Tsipras is, of course, right; he had to call a referendum because the troika had delivered “an ultimatum towards Greek democracy and the Greek people.” Indeed, “an ultimatum at odds with the founding principles and values of Europe.”
The – so far — 240 billion euro bailout of Greece (which featured Greece being used to launder bailouts of French and German banks) has yielded a whole national economy shrinking by over 25%; widespread unemployment; and poverty soaring to unprecedented levels. And for the EU “institutions” – plus the IMF – there was never any Plan B; it was the euro-austerity way – a sort of economic Shock and Awe — or the (desperation) highway. The pretext was to “save the euro”. What makes it even more absurd is that Germany simply couldn’t care less if Greece defaults and a Grexit is inevitable.
And even though the EU operates in practice as a clumsy, reactionary behemoth, the puzzling spectacle remains of otherwise reputable intellectuals, such as Jurgen Habermas, denouncing the Syriza party as “nationalistic” and praising former Goldman Sachs golden boy, ECB president Mario Draghi.
- The Greeks will vote 'No', and an immediate Grexit will follow53.2% (1057)
- The Greeks will vote 'Yes', and the austerity policy will remain12.1% (240)
- The Troika will finally agree to work out a reasonable compromise and Greece won't have to leave the EU34.7% (689)
Waiting for Diogenes
The July 5 referendum goes way beyond Greeks responding whether they accept or reject more humongous tax hikes and pension cuts (affecting many that are already below the official poverty line); that’s the sine qua non by the troika — qualified as “barbaric measures” by many a Greek minister — to unblock yet another bailout.
A case can be made that a more pertinent referendum on July 5 would be posing this question: “What is the red line for Greece to remain part of the euro?”
Prime Minister Tsipras and Finance Minister Varoufakis turned upside down insistent rumors that they would accept any humiliation to remain in the eurozone. That only served to radicalize even more the German politico-economic elite – from Iron Lady Merkel to Finance Minister Schauble. Their not so hidden “secret” is that they want Greece out of the euro now.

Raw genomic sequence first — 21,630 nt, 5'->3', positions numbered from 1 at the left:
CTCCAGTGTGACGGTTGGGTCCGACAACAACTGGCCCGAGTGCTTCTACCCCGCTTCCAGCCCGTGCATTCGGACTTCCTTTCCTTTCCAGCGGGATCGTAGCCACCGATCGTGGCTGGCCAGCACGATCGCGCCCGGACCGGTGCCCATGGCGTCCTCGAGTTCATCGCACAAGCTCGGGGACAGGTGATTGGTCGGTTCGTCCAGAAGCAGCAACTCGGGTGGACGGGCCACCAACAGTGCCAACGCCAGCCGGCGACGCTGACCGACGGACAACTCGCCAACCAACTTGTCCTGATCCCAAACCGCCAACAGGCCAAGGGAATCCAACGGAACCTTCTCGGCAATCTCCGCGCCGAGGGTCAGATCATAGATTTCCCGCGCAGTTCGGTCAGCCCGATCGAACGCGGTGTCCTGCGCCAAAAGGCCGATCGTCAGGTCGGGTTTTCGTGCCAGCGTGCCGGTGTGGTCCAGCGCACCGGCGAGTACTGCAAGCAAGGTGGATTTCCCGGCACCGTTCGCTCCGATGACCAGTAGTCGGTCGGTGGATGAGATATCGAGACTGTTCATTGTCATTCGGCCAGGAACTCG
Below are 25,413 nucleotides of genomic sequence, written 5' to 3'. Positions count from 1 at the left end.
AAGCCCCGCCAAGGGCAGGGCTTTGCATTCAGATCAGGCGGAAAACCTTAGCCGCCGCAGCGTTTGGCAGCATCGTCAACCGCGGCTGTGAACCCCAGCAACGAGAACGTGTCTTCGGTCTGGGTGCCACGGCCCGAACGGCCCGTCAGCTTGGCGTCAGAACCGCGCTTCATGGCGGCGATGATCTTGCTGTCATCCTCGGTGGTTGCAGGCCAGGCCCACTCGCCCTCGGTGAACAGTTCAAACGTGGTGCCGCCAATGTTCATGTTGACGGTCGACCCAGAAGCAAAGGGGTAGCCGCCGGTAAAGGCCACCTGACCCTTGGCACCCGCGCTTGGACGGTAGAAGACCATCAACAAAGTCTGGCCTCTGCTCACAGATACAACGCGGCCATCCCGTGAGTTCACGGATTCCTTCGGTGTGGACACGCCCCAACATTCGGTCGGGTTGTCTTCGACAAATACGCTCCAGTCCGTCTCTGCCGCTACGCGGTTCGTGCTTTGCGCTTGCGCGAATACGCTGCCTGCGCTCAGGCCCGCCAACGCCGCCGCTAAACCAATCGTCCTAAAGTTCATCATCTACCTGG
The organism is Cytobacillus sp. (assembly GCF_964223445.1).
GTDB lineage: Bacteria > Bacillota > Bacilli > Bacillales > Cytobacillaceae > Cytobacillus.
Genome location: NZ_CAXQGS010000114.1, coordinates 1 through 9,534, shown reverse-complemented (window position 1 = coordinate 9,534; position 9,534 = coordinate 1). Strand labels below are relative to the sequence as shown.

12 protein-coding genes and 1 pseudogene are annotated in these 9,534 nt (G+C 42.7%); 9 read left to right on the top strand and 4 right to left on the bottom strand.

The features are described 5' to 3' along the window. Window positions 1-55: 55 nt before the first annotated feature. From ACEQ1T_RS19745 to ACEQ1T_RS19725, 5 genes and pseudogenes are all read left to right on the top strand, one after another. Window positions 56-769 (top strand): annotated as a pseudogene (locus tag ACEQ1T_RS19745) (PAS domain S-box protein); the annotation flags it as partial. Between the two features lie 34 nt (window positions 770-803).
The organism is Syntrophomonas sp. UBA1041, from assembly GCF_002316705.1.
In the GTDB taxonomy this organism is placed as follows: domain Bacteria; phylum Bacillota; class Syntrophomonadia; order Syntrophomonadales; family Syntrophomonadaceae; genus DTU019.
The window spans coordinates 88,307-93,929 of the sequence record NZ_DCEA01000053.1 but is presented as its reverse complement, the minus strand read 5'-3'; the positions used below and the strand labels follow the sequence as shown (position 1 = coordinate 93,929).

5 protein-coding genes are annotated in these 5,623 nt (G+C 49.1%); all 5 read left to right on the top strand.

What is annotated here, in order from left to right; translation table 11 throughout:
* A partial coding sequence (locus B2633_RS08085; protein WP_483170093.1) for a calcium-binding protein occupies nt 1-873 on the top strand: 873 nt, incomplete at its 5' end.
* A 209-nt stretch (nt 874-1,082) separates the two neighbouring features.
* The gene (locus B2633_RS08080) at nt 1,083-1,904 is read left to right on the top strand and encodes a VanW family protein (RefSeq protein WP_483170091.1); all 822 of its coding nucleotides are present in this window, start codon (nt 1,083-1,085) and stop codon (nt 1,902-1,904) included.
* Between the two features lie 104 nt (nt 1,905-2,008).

And that is leading quite a few Greeks — who still believed in the benefits of a supposedly common financial house – to slowly start accepting a Grexit. With their heads held high.
The ECB has not gone totally nuclear – yet, crashing the whole Greek banking sector. But by de facto capping the Emergency Liquidity Assistance (ELA) this past weekend, all hell will break loose if millions of Greeks decide to withdraw all their savings early this week, ahead of the referendum.
The Bank of Greece, “as a member of the Eurosystem”, as a communiqué stressed, “will take all measures necessary to ensure financial stability for Greek citizens in these difficult circumstances.” This implies serious limits on bank withdrawals – thus allowing Greece to survive until referendum day.
Still, no one knows what happens after July 5. Grexit remains a distinct possibility. Projecting further, and taking a leaf from Wagner’s Ring, it also seems clear that the euro “institutions” themselves have been adding fuel to the fire that may eventually consume the eurozone – a direct consequence of their zeal to immolate the Greeks just like Brunnhilde.
One may be tempted to invoke a post-modern Diogenes, the first homeless philosopher, with a lantern, looking for an honest man (in Brussels? Berlin? Frankfurt?) and never finding one. But instead of meeting the greatest celebrity of the day – Alexander the Great — let’s imagine another encounter as our post-mod Diogenes suns himself in an outdoor court in Athens.
“I am Wolfgang Schauble, the Lord of German finance.”
“I am Diogenes the Cynic.”
“Is there any favor that I may bestow upon you?”
“Yes. Stand out of my light.”
The views expressed in this article are solely those of the author and do not necessarily reflect the official position of Sputnik.